One of the easiest ways to keep dirt from the air jets is by cleaning your feet before putting them in the foot spa. Wash them clean, dry them with a towel, then put them in the foot spa for your massage session. 

2. Seal Any Leaks

Leaks tamper with the effectiveness of the parts of the foot spa to the extent that most of the functions will not work. The solution to this is to identify the exact location of the leaks and then seal them up. 

If the leak is on the side of the bowl of the foot spa or the PVC piping, you can use various methods, among them the following:

  • Repair Epoxy

For PVC and most plastic materials, repair epoxy comes as a putty or liquid formula with the latter as a syringe. You can repair both joints and surface leaks with either of them. You simply dry the area, then apply the epoxy. Keep the area dry for at least 30 minutes before using it. 

  • Rubber and hose clamps

Using a combination of rubber and hose clamps for leaks in the piping system does the job quite well. You wrap the rubber around the damaged area, then tighten both ends with rubber clamps. This keeps the leaking area within the seal of the rubber, thus stopping it. 

  • Fiberglass wrap

A fiberglass wrap is a piece of fiberglass clothing with a coating of water-activated resin. You place it in water, then wrap it around the leaking section of your foot spa. Give it about 15 minutes to dry up, and you’ll be good to go. Ensure the wrap is at least 2 inches on either side of the leak. 

  • Silicone or rubber repair tape

This type of tape is wrapped around the leaking area and sticks on itself rather than the part you’re sealing. For this reason, you’ll need it to go all the way around it to create an overlap for a tight seal. 

With these options, your foot bath should be ready for use in a short time. 

3. Fix or Replace Broken Parts

If the air pump or other part is broken, check the manual for the foot spa to ascertain if it’s repairable. If not, you’ll need to call in an expert or simply replace it. Being small and averagely-priced appliances, most of the parts cost a few dollars and can take a very short time to replace.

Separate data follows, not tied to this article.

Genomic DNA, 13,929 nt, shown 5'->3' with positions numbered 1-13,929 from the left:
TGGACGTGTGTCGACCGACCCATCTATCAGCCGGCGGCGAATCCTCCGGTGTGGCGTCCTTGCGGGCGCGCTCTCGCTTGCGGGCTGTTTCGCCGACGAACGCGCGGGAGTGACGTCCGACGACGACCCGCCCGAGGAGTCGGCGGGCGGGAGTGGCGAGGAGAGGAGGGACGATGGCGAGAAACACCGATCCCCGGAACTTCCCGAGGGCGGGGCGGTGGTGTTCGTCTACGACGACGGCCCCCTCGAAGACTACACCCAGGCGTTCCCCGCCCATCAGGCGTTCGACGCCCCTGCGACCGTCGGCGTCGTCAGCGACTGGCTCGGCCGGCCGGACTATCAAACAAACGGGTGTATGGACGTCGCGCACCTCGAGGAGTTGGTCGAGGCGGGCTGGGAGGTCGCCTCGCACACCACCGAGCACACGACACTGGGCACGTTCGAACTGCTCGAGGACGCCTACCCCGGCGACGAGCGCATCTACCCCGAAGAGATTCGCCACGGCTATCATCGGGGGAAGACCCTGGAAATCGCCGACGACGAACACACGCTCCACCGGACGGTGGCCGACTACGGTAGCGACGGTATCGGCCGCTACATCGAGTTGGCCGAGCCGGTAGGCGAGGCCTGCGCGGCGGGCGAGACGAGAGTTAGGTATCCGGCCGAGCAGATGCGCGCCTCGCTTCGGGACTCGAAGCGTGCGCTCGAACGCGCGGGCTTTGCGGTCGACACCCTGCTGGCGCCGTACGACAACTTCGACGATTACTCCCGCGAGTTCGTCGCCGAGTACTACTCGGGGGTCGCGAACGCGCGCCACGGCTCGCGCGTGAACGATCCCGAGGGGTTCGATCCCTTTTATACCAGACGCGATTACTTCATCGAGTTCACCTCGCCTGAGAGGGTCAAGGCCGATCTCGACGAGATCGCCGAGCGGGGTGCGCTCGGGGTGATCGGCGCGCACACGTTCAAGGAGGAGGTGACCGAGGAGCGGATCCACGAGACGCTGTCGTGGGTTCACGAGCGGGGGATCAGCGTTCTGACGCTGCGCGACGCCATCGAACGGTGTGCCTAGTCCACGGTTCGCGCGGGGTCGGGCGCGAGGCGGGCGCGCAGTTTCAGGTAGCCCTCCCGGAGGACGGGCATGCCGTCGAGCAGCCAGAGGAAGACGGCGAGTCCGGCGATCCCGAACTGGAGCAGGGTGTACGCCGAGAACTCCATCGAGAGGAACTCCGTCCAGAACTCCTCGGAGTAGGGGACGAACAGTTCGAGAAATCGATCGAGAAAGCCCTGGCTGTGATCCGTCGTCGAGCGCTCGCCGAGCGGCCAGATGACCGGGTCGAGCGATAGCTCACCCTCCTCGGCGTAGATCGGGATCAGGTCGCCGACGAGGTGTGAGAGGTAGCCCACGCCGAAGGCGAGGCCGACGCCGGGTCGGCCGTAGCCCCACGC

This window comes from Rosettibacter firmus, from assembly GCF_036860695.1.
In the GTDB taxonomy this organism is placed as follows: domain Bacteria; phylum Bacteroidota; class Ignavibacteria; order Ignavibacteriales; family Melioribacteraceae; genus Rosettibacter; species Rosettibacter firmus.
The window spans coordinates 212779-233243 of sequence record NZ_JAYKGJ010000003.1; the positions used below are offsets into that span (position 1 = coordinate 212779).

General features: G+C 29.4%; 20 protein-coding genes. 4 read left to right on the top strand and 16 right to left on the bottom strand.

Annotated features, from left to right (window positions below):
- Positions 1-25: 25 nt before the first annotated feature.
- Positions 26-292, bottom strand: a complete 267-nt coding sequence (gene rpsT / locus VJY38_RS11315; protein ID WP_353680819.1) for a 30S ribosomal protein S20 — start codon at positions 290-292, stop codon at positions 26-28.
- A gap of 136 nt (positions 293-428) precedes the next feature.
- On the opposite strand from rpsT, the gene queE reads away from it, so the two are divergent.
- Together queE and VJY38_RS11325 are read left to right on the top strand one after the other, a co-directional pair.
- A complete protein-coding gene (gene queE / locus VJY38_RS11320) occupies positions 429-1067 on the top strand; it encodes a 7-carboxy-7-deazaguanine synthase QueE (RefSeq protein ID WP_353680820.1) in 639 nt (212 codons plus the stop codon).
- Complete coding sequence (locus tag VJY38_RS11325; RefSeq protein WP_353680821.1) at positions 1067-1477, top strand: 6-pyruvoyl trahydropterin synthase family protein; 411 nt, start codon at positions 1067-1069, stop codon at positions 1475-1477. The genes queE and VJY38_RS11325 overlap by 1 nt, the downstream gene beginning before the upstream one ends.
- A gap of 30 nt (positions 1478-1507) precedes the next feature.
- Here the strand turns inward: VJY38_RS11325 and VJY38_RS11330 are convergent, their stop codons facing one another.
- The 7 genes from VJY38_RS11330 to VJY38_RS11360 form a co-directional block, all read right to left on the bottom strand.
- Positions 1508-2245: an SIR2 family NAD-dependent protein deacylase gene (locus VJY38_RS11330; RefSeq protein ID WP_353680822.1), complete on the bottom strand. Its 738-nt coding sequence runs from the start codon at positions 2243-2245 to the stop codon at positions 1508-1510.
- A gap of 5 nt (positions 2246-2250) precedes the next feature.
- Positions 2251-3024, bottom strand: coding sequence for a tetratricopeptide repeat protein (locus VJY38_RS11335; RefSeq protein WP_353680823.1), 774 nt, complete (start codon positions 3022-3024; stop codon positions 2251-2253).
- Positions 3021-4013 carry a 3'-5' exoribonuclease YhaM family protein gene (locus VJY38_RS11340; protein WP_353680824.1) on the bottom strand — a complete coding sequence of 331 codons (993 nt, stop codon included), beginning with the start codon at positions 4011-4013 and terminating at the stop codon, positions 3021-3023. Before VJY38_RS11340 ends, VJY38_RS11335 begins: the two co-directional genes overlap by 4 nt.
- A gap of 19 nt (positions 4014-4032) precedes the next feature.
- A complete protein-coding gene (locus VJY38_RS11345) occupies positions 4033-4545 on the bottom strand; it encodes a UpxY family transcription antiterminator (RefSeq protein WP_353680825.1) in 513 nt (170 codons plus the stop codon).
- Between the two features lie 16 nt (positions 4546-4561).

However, the poor voltage sometimes causes a lack of bubbles in the air pump or motor. For this, simply check the circuitry and the power input. If your foot spa is complex, call for an expert to avoid damaging it and voiding the warranty. 

4. Loosen the Screws on the Base

When the base of the foot spa is too tightly sealed, the piston for the air pump may not receive enough air for pumping to the air jet. You call let in some more air by releasing the screws on the base of the foot spa. 

Flip it so the bowl faces downwards, then release the screws on the base through a 75-degree turn in the anti-clockwise direction. That’s equal to ¾ of a turn to the left. 

This turn is just enough to let in the air yet still tight enough to keep the integrity of the foot spa. 

You should make it a routine to clean the home foot spa at least after every use to prevent infections and other issues.

With these solutions, your foot spa should work as needed. If, after using all the options here, none works (or you’re not able to do either due to warranty issues or lack of tools), simply return the unit to the vendor and have it fixed or replaced. I provide the solution to a spa not heating water in another article.